As our use of AI technology becomes more frequent, interconnected, and integral to daily life, the liability exposure to AI product designers and manufacturers continues to escalate. There are more potential liability risks, including product liability risks, in our current environment than ever. With AI technology embedded in interconnected software and hardware products, gone are the days where we can neatly separate data security and privacy from product liability exposure.
November 12, 2018 | Blog | By Eli Greenspan
This week, Congress returns to Washington for its lame duck session with uncertain expectations for what gets done between now and the next funding deadline of December 7, 2018. There are a number of legislative items that passed one chamber and not the other, and watch to see which bills make it across the finish line.
All-Payor Kickback Statute Included in the Recently Passed Opioid Legislation Applies Broadly to Laboratories
November 12, 2018 | Blog | By Karen Lovitch, Laurence Freedman, Benjamin Zegarelli
The Substance Use-Disorder Prevention that Promotes Opioid Recovery and Treatment for Patients and Communities Act (the “SUPPORT for Patients and Communities Act”) – which is intended to combat the spread and pernicious effects of opioid abuse – contains an all-payor kickback prohibition that applies to laboratories, recovery homes, and clinical treatment facilities.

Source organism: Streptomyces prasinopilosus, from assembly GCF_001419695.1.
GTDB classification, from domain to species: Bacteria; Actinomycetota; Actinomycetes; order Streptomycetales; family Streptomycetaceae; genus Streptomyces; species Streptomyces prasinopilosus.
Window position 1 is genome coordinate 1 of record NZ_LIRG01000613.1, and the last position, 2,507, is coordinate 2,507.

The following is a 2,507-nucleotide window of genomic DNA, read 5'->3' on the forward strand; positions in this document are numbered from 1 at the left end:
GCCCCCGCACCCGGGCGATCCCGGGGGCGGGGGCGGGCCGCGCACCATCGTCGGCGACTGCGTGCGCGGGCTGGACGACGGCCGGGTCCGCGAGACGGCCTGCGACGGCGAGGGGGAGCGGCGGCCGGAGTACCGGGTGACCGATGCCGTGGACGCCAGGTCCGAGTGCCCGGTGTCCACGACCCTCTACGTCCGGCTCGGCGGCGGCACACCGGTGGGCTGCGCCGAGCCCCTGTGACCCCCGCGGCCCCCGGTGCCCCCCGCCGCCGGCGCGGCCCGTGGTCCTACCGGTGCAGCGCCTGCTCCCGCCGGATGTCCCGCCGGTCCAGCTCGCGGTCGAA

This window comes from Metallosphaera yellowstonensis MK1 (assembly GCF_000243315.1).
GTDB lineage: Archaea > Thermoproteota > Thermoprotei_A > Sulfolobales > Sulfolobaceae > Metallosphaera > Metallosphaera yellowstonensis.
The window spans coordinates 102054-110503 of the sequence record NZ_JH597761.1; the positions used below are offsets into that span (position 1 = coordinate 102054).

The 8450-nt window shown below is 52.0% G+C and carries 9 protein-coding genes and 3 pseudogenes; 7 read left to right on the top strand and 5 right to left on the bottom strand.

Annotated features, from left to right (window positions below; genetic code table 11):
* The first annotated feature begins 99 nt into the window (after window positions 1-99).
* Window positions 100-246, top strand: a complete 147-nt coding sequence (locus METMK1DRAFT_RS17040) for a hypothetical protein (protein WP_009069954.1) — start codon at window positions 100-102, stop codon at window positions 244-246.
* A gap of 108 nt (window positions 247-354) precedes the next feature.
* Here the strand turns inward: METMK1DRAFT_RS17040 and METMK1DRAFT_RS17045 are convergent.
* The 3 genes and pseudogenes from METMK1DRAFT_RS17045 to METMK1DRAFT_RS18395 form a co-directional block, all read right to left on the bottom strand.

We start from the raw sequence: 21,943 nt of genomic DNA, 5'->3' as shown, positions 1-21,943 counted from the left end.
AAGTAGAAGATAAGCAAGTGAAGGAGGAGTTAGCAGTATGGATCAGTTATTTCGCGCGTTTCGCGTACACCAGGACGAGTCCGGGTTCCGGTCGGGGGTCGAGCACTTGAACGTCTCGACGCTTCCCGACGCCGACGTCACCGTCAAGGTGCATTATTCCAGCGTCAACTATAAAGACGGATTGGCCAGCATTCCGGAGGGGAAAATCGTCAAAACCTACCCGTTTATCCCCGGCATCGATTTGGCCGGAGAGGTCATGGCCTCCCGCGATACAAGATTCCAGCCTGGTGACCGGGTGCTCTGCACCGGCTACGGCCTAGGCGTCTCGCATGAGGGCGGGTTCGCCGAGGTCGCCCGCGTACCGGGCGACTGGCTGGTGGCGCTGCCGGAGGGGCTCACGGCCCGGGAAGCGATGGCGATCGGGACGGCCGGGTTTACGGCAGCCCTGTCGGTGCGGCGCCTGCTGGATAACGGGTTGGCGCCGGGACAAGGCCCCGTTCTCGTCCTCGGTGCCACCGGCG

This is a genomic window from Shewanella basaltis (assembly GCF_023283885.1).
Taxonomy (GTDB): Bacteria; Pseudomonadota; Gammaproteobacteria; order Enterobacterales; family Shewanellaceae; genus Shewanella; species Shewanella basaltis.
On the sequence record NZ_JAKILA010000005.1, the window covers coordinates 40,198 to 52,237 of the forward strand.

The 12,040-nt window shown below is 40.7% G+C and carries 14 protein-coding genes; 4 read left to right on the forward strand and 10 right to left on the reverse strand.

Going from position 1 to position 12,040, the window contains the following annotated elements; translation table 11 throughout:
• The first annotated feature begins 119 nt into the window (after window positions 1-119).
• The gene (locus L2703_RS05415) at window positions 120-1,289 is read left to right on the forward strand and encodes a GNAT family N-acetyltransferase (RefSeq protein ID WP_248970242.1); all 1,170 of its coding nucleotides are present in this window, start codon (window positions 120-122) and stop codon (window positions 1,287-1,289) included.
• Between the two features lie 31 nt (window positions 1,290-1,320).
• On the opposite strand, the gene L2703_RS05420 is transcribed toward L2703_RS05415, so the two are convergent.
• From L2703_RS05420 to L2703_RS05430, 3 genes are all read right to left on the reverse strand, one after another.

November 8, 2018 | Blog | By Jordan Cohen
Last week, HHS unveiled its new Health Security Cybersecurity Coordination Center, known as "HC3." HC3 will replace the beleaugered Healthcare Cybersecurity and Communications Integration Center (HCCIC) which had lost top officials last fall. The HC3’s role is to work with the sector, including practitioners, organizations, and cybersecurity information sharing organizations to understand the threats it faces, learn the attackers' patterns and trends, and provide information and approaches on how the sector can better defend itself.
November 6, 2018 | Blog | By Xavier Hardy
On October 19, 2018, a New Mexico district judge rejected a request from HHS to reconsider a February decision that had briefly led to the suspension of the ACA’s risk adjustment program. In February, District Judge James Browning ruled that HHS’s use of statewide average premium to calculate risk adjustment payments, and the fact that the program was administered as budget-neutral, were arbitrary and capricious.